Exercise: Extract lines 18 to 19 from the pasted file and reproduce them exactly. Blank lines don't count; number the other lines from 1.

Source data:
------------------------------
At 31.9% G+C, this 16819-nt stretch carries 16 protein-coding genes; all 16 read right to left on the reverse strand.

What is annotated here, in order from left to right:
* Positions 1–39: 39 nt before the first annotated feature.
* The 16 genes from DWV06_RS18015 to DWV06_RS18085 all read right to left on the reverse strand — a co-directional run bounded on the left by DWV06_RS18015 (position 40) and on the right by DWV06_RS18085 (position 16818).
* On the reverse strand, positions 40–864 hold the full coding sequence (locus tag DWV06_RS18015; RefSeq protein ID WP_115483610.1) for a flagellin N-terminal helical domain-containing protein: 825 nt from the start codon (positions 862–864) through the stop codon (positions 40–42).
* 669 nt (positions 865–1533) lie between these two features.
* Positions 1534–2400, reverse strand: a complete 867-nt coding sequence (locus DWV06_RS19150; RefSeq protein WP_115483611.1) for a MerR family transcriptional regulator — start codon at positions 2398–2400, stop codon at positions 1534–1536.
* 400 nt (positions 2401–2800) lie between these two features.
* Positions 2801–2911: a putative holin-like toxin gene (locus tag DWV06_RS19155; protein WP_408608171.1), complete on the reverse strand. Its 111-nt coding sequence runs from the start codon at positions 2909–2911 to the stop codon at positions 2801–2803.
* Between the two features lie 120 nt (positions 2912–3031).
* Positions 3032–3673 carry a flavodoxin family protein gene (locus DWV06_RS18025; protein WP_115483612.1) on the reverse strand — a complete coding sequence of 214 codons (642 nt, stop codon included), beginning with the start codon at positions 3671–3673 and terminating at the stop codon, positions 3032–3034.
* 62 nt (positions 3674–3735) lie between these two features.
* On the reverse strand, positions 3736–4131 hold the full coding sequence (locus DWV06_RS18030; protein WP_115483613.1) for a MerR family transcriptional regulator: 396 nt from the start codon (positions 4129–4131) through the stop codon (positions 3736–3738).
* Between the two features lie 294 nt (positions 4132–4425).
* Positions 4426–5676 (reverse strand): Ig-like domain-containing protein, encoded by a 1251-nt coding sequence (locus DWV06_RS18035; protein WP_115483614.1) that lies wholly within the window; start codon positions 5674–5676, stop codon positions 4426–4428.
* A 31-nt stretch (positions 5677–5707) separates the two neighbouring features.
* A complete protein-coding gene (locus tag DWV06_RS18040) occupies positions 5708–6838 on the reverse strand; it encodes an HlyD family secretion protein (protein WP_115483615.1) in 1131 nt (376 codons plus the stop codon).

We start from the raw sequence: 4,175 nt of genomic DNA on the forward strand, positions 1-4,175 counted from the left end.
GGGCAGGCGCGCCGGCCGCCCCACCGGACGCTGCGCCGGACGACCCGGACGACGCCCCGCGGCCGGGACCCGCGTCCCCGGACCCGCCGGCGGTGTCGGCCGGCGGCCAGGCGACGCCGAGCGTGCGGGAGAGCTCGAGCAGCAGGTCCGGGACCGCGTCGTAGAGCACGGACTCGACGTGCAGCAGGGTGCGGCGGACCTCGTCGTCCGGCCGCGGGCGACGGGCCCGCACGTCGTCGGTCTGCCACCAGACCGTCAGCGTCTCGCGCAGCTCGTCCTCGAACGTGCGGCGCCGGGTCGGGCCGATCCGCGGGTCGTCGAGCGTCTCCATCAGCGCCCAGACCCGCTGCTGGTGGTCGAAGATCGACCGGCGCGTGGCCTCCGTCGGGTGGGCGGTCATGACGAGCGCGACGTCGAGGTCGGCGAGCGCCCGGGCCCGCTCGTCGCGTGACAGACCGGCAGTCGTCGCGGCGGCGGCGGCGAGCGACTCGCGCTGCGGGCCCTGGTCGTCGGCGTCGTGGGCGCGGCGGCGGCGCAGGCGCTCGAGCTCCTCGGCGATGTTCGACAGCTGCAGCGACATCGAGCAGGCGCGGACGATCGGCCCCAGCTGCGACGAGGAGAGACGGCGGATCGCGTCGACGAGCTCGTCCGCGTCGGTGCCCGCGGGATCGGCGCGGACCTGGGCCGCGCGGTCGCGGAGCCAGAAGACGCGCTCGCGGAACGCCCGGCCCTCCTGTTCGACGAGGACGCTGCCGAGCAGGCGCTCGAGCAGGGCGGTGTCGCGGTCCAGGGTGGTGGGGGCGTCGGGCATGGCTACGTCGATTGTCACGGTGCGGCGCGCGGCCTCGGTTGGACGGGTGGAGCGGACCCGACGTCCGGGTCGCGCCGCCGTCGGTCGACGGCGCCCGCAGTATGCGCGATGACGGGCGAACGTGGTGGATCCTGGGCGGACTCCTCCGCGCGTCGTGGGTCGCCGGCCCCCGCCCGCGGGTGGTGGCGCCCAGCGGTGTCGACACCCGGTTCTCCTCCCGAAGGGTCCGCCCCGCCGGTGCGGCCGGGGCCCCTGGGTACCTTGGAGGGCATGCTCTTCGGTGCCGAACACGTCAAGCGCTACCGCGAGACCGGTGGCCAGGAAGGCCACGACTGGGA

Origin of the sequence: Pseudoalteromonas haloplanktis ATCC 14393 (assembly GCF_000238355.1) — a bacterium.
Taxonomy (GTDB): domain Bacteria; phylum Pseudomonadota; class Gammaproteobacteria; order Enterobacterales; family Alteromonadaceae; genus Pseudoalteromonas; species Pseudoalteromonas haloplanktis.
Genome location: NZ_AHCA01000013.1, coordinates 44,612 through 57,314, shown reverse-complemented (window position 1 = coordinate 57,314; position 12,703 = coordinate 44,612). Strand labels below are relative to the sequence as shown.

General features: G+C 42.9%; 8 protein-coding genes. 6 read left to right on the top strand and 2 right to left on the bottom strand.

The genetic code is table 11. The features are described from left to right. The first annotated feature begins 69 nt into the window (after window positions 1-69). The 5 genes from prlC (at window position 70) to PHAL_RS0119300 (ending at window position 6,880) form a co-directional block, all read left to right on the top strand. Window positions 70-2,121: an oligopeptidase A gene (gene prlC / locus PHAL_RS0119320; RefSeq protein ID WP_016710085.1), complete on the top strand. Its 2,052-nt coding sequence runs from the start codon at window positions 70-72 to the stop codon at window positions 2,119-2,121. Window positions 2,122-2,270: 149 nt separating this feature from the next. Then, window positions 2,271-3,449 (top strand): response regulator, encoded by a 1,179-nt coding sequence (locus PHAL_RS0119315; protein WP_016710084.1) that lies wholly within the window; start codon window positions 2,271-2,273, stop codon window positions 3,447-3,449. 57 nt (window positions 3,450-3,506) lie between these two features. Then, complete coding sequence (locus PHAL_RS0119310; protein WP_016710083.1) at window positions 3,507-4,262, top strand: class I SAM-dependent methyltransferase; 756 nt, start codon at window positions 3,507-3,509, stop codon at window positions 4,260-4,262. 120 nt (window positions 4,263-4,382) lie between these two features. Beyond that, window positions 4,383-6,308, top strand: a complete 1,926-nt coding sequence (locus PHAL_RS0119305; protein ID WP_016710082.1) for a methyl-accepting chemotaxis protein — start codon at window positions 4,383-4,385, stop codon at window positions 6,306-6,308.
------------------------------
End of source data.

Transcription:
We start from the raw sequence: 4,175 nt of genomic DNA on the forward strand, positions 1-4,175 counted from the left end.
GGGCAGGCGCGCCGGCCGCCCCACCGGACGCTGCGCCGGACGACCCGGACGACGCCCCGCGGCCGGGACCCGCGTCCCCGGACCCGCCGGCGGTGTCGGCCGGCGGCCAGGCGACGCCGAGCGTGCGGGAGAGCTCGAGCAGCAGGTCCGGGACCGCGTCGTAGAGCACGGACTCGACGTGCAGCAGGGTGCGGCGGACCTCGTCGTCCGGCCGCGGGCGACGGGCCCGCACGTCGTCGGTCTGCCACCAGACCGTCAGCGTCTCGCGCAGCTCGTCCTCGAACGTGCGGCGCCGGGTCGGGCCGATCCGCGGGTCGTCGAGCGTCTCCATCAGCGCCCAGACCCGCTGCTGGTGGTCGAAGATCGACCGGCGCGTGGCCTCCGTCGGGTGGGCGGTCATGACGAGCGCGACGTCGAGGTCGGCGAGCGCCCGGGCCCGCTCGTCGCGTGACAGACCGGCAGTCGTCGCGGCGGCGGCGGCGAGCGACTCGCGCTGCGGGCCCTGGTCGTCGGCGTCGTGGGCGCGGCGGCGGCGCAGGCGCTCGAGCTCCTCGGCGATGTTCGACAGCTGCAGCGACATCGAGCAGGCGCGGACGATCGGCCCCAGCTGCGACGAGGAGAGACGGCGGATCGCGTCGACGAGCTCGTCCGCGTCGGTGCCCGCGGGATCGGCGCGGACCTGGGCCGCGCGGTCGCGGAGCCAGAAGACGCGCTCGCGGAACGCCCGGCCCTCCTGTTCGACGAGGACGCTGCCGAGCAGGCGCTCGAGCAGGGCGGTGTCGCGGTCCAGGGTGGTGGGGGCGTCGGGCATGGCTACGTCGATTGTCACGGTGCGGCGCGCGGCCTCGGTTGGACGGGTGGAGCGGACCCGACGTCCGGGTCGCGCCGCCGTCGGTCGACGGCGCCCGCAGTATGCGCGATGACGGGCGAACGTGGTGGATCCTGGGCGGACTCCTCCGCGCGTCGTGGGTCGCCGGCCCCCGCCCGCGGGTGGTGGCGCCCAGCGGTGTCGACACCCGGTTCTCCTCCCGAAGGGTCCGCCCCGCCGGTGCGGCCGGGGCCCCTGGGTACCTTGGAGGGCATGCTCTTCGGTGCCGAACACGTCAAGCGCTACCGCGAGACCGGTGGCCAGGAAGGCCACGACTGGGA